Spotify is taking after MTV as it delves into original videos.
The streaming music service is developing 12 original video series for later this year, Bloomberg reports. Each show will have a musical theme, and episodes will range from a few minutes to 15 minutes in length. Both free and paid Spotify users will have access to the videos, presumably at no extra charge.
Rush Hour, for instance, tasks two hip-hop artists—one veteran, one newcomer—with remixing one of their famous tracks and performing it live. Russell Simmons’ production company All Def Digital is in charge of the project. Another series called Landmark will document important pieces of music history, while Trading Playlists will feature two celebrities sharing Spotify playlists for a day. (Business Insider has a full list of all the upcoming series.)
Spotify already dabbles in video, having launched short clips from major media brands in its iOS and Android apps last January. But those videos are not focused on music, and so far have been relegated to an inconspicuous section of Spotify’s apps. (To find them, you must enter the Browse section, select Podcasts & Videos, then select All Videos.)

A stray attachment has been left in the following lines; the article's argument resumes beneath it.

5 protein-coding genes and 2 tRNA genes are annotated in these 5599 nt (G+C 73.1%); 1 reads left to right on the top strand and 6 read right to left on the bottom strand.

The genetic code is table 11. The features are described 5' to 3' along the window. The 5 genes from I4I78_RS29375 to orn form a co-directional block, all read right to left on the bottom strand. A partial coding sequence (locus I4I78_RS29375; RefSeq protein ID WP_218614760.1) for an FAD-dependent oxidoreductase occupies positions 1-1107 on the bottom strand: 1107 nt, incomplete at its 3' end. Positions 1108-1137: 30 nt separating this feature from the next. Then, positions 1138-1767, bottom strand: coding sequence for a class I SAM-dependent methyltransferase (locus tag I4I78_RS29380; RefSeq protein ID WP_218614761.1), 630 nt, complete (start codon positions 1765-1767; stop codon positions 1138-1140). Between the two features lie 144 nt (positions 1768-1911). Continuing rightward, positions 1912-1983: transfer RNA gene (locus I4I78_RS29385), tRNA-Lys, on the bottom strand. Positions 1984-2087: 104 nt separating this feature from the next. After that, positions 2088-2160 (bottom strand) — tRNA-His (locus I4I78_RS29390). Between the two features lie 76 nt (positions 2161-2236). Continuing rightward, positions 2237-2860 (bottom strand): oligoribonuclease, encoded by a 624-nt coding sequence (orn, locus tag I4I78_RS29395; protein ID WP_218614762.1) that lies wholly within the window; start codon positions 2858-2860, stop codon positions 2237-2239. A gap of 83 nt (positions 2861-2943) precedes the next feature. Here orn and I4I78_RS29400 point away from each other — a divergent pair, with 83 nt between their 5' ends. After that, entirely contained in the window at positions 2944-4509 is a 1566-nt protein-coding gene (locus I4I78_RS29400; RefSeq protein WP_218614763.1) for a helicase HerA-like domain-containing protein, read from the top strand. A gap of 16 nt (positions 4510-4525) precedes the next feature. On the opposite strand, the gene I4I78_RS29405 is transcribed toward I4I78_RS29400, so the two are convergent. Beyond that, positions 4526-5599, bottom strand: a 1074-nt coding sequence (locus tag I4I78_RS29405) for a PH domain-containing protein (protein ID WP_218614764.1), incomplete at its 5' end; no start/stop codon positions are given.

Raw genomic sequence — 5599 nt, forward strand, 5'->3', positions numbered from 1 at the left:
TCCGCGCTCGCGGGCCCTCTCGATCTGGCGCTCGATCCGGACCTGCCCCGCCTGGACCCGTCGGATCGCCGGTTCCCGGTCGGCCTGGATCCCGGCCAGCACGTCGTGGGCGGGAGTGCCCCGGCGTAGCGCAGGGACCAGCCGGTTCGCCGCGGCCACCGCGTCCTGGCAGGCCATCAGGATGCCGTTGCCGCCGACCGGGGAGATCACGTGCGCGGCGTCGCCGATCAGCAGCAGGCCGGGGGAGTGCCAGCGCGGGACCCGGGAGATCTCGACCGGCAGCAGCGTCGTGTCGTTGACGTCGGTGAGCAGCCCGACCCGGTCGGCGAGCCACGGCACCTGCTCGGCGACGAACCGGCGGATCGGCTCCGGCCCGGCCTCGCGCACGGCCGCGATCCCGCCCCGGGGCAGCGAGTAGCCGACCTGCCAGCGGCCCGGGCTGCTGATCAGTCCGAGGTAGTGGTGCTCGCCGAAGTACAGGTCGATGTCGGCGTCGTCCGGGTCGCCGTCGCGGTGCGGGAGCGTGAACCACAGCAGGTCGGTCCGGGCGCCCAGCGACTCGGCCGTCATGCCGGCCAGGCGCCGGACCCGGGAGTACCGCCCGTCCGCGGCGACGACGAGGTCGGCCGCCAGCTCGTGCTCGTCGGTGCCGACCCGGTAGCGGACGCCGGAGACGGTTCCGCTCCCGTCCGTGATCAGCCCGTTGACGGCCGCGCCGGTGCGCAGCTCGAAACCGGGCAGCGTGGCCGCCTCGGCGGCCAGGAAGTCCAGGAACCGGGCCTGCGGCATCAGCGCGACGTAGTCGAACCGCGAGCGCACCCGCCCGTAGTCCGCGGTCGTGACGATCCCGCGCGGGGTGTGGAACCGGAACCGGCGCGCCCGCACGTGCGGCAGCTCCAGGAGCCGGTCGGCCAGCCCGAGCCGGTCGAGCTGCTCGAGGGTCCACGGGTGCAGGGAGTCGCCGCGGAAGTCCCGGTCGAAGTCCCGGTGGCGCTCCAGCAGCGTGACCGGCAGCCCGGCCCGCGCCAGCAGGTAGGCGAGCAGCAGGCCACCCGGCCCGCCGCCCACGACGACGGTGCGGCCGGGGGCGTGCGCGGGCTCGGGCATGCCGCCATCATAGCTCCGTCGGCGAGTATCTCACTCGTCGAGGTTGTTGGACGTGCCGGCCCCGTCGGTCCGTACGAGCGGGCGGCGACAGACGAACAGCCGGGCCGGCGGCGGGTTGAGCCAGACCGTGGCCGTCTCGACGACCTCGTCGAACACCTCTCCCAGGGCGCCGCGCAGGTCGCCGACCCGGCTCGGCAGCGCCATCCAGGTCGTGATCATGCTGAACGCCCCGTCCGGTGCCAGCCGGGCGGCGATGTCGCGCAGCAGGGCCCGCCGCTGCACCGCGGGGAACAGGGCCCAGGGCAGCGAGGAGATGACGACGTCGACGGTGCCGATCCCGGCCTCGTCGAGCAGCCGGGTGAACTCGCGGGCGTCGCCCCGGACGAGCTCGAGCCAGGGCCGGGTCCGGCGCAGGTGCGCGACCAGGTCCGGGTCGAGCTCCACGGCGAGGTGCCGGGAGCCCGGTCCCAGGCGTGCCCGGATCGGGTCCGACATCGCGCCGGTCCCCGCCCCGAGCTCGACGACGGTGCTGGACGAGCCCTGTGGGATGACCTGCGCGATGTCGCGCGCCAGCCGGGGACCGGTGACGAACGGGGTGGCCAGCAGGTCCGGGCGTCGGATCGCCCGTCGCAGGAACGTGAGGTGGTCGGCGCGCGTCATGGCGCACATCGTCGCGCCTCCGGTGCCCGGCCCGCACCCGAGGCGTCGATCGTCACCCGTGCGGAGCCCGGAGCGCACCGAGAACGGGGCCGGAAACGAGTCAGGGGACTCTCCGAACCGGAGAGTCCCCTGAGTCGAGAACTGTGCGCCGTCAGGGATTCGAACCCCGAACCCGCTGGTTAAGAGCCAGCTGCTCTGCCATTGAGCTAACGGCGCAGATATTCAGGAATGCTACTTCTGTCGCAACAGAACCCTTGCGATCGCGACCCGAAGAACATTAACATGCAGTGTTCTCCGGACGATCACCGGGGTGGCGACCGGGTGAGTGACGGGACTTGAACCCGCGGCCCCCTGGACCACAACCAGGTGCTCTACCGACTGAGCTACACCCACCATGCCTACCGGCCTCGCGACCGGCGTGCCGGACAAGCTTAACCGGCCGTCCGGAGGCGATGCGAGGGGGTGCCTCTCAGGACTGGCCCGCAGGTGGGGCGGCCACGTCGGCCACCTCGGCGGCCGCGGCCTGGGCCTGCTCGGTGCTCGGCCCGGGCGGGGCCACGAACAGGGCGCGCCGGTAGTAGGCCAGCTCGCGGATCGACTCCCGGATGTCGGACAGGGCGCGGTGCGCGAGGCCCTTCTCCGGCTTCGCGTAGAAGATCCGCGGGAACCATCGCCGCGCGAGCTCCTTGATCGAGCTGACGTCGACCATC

By offering original series, Spotify is hoping that its 75 million users will spend more time in the company’s app. The pressure’s on, though, as YouTube already hosts a huge library of songs, music-related videos, and concert clips, and Apple Music has expanded into concert videos as well.
The story behind the story: Although Spotify is the most popular subscription streaming music service in the world, it has yet to turn a profit and has recently raised more money as it attempts to create a sustainable business. Nearly all of Spotify’s revenue comes from paid subscribers, so the expansion into video may help the company earn more from people who are only using the ad-supported version. But whether users are willing to tune in to Spotify for more than just music playlists is still up for debate.
This story, "Spotify takes a page from MTV with original video series" was originally published by PCWorld.